Roger Willcocks’ presentation at Spring Fair 2015. “A whistle-stop, rapid fire tour of e-commerce tips and advice that retailers can implement on their e-commerce websites based our experience working with the creative, marketing, and technical teams of hundreds of niche retailers. The talk covers practical examples of ways in which you can increase traffic, improve engagement and conversions and generate more sales from retail websites.”
It’s that time of year when the pundits start predicting. Here’s the first set of e-commerce predictions, collated by Ometria.
Here’s a summary, but they’re all covered in detail in a rather splendid infographic.
– The connected (multi-device, mobile) consumer
– Personalisation & segmentation
– Paid social advertising
– Mobile payments
– Content marketing
– Lean, mean marketing teams
– Community story-telling
– Creativity in SEO
– Single view of customer
– Focussed messaging
– Better use of data
– Social targetting
– Process, centralisation & effectiveness
– Inter-departmental cohesion
– Cross-device marketing & video
– Adding value beyond purchase
– Data-driven decision-making
Excellent study by Econsultancy of 12 different approaches to explaining & presenting shipping information.
Per Econsultancy: “The number one cause of checkout abandonment is unacceptable delivery costs. A study conducted last year by eDigitalResearch and IMRG found that 77% of online shoppers have abandoned their basket in the past year, with 53% citing unacceptably high delivery costs as the main reason for bailing.”
The article considers – inter alia – Amazon, John Lewis, Office, ASOS & House of Fraser.
Read the whole article here.
At Magento Live (London, July 2014), we attended a session entitled “B2B Commerce in a B2C World”. Having now worked on quite a few Magento B2B implementations (Elektron Technology, Watco, SnapOn, QC Supplies, Demco & Aston & Fincher – as well as integrating trade purchase capabilites on several B2C e-commerce websites), we are able to set out some whys and hows for B2B e-commerce on Magento in our latest article at: https://www.screenpages.com/magento-b2b-ecommerce
The article looks at:
- Key statistics behind B2B e-commerce
- Basic implementation & configuration
- Automating fulfilment via integration
- Incremental advantage by offering more “transactional” services
- Added value through better content
- Mobile adoption
- Acquiring new customers
Interesting set of insights from Drew Sanocki, who set out to understand what the key e-commerce issues were for 2014. She went out to “all the smart ecommerce people” she knew and asked them some variation on the same question: “it’s a new year, what is the biggest opportunity in ecommerce right now?”
The responses are compiled into two sections:
Part 1 contains insights from the e-commerce “ecosystem”: investors, analysts, tech providers etc. “These people don’t run retailers: they observe them. Lots of them. And as a result they see what is working and what isn’t”, says Drew.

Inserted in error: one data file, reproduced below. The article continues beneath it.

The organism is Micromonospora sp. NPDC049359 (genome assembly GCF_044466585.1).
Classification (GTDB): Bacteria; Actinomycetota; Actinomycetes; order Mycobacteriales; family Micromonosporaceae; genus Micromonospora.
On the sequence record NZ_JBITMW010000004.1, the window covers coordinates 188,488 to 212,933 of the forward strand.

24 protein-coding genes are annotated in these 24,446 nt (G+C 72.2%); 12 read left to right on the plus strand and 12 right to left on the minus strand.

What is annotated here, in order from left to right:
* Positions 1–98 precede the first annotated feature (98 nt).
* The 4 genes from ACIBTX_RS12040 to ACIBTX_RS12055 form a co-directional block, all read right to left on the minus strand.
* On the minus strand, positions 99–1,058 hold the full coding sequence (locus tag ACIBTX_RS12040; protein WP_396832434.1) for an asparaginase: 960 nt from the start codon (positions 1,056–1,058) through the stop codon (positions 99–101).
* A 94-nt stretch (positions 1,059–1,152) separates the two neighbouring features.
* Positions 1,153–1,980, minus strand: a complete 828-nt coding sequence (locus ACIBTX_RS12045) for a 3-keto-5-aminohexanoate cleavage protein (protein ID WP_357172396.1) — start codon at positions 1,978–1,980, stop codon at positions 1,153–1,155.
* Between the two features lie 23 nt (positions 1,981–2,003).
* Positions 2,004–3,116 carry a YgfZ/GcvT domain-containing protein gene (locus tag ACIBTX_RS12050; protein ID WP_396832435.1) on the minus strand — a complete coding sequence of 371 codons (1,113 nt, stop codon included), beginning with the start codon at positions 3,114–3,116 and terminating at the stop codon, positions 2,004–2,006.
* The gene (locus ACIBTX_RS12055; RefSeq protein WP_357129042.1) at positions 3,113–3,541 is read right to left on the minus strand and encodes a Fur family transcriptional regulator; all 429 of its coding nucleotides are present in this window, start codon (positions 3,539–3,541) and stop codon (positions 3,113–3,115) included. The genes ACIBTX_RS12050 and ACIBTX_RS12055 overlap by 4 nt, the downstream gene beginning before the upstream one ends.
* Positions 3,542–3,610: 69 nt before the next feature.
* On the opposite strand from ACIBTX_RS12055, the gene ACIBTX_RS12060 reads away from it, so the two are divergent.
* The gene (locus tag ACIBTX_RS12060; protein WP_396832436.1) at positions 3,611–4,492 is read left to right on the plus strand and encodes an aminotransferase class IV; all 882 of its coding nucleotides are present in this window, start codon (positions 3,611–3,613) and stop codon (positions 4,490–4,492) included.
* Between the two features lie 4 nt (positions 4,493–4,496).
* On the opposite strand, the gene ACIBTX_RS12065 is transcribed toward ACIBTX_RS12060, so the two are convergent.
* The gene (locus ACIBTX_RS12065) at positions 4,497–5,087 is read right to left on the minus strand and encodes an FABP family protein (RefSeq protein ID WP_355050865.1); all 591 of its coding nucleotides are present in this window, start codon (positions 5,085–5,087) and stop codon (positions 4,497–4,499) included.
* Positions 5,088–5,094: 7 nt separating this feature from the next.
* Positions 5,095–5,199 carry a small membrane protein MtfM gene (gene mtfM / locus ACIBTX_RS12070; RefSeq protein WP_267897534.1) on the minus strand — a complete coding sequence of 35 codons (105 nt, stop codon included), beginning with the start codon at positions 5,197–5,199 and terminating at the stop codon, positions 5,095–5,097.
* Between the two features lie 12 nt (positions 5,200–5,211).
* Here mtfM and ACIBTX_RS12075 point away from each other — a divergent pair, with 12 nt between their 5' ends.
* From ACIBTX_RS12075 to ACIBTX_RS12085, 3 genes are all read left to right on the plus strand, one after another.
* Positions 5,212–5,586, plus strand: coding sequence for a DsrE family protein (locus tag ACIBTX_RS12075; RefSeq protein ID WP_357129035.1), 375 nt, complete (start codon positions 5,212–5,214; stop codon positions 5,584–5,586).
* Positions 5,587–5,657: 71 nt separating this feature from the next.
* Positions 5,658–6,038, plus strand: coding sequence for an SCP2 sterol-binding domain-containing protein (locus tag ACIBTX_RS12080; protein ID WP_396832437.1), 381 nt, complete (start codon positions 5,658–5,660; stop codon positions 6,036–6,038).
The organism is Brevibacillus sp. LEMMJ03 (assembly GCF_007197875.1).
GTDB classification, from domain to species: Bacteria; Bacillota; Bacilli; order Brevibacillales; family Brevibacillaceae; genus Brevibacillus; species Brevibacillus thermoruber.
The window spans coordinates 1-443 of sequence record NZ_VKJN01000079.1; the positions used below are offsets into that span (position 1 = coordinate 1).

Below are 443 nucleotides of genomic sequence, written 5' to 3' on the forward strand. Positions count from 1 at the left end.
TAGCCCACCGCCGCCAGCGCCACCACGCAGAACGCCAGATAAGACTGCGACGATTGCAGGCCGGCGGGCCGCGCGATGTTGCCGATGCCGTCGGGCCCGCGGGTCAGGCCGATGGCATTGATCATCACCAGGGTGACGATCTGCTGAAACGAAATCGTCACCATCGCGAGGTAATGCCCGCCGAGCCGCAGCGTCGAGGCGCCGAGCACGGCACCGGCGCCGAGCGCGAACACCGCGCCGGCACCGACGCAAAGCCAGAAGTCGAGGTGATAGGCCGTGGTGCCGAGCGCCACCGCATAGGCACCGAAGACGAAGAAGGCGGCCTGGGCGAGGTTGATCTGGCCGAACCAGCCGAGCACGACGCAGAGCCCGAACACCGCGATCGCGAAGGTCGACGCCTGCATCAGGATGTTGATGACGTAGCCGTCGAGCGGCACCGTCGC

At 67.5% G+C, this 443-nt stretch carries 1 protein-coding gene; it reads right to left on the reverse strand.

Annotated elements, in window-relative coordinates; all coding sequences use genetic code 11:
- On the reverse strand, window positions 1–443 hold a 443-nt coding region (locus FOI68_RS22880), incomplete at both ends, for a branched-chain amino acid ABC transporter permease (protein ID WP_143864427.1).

Part 2 contains insights from e-commerce Operators: CEOs and marketing directors at large and small retailers. These individuals speak more to what they are seeing work internally at their own companies.
For the benefit of ecommerce retailers/marketers who may be too busy to read all of it, Referral Candy has put together a summarized infographic version for easy-scanning.
I recently made a purchase on Baker Ross’ website (supplies for a children’s party) and was impressed by two small pieces of detail: the order confirmation page and a follow-up email two days later.
This is the page after you have completed your order (the “order confirmation page”). As well as the standard communication around order details, it has a discreet reminder why we should shop there (sales reinforcement). Best of all, however, is the “incentive” to create an account (which will create and store the account, which in turn will enable follow-on marketing). The incentive is simply “upgrade for FREE”. Whilst I can see that there’s no reason on earth why I would pay for a Baker Ross account, it made me think. The wording and promise is effective and communicates the value of having an account well: convenient shopping, storage of address and other details, follow-on communication around offers and new products [see below].
The site is built in Magento which has a “guest” checkout as standard (the visitor can choose to be a guest), which you can enable/disable via the Magento Admin Panel. There’s an extension for placing the above option in the checkout from Commerce Extensions.
Two days later, I received the following email:
Basically, an automated follow-up email offering me a £5 saving if I made another purchase in 4 days (with a promo code), together with some relevant products (well, they seem in some away akin to the products I purchased to go in the party bags), but I can’t tell whether they are actually manual associations or automated via merchandising. Anyway, the main point is the immediate follow-up and promotion (my original goods have not arrived) which would definitely be a strong recommendation.
Post by Roger Willcocks